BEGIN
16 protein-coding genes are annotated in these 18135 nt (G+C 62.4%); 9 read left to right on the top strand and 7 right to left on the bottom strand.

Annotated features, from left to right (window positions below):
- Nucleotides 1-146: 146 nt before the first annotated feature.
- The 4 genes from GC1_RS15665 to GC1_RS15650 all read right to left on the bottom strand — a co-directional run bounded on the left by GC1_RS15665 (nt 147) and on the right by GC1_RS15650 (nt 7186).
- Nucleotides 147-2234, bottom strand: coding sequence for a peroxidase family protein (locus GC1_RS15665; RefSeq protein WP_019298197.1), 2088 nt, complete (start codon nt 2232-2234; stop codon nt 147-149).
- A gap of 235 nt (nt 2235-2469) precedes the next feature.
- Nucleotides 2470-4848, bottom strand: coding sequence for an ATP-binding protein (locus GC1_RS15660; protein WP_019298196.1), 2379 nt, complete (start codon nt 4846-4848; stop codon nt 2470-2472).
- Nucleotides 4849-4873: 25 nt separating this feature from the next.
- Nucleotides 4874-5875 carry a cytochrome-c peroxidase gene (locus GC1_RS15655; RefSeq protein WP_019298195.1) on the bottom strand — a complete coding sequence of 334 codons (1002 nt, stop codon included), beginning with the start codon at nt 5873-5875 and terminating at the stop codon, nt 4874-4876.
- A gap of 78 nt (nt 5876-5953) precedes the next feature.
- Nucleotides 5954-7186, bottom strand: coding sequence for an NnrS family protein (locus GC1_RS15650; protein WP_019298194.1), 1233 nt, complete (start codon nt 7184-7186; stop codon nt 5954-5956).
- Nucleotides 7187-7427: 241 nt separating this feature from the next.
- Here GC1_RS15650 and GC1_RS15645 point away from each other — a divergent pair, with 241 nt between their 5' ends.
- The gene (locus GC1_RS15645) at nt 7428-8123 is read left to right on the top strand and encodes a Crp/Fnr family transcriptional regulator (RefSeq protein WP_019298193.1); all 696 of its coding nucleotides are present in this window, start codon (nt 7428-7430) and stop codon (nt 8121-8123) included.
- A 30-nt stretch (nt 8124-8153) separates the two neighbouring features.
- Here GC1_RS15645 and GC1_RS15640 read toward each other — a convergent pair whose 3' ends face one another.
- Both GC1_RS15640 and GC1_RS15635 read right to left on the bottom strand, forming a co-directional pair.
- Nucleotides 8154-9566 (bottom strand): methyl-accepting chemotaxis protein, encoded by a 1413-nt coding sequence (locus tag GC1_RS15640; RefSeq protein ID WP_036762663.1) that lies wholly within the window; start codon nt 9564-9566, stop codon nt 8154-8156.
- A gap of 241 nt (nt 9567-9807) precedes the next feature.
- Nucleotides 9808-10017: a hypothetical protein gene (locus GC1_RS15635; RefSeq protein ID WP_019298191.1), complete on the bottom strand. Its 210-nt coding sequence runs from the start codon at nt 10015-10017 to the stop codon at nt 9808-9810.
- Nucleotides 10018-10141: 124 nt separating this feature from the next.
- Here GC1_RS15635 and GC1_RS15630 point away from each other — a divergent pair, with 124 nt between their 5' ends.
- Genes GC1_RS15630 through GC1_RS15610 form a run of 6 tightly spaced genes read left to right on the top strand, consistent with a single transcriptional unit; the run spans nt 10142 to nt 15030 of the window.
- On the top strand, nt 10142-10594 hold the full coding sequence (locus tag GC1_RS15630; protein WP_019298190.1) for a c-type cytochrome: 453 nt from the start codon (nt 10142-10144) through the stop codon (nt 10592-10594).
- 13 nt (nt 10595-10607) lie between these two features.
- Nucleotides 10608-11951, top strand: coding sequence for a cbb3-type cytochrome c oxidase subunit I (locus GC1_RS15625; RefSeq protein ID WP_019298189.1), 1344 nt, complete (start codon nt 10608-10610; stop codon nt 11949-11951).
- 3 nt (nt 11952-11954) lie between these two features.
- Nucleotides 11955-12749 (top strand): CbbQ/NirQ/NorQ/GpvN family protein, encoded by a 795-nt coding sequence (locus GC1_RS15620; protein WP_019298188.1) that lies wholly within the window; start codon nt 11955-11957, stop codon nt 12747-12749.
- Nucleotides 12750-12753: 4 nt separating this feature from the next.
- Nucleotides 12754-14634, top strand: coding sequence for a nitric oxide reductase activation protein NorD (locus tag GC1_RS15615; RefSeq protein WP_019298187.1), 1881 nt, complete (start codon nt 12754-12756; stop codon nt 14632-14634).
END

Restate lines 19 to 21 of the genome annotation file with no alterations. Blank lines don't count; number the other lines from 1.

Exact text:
- A gap of 241 nt (nt 9567-9807) precedes the next feature.
- Nucleotides 9808-10017: a hypothetical protein gene (locus GC1_RS15635; RefSeq protein ID WP_019298191.1), complete on the bottom strand. Its 210-nt coding sequence runs from the start codon at nt 10015-10017 to the stop codon at nt 9808-9810.
- Nucleotides 10018-10141: 124 nt separating this feature from the next.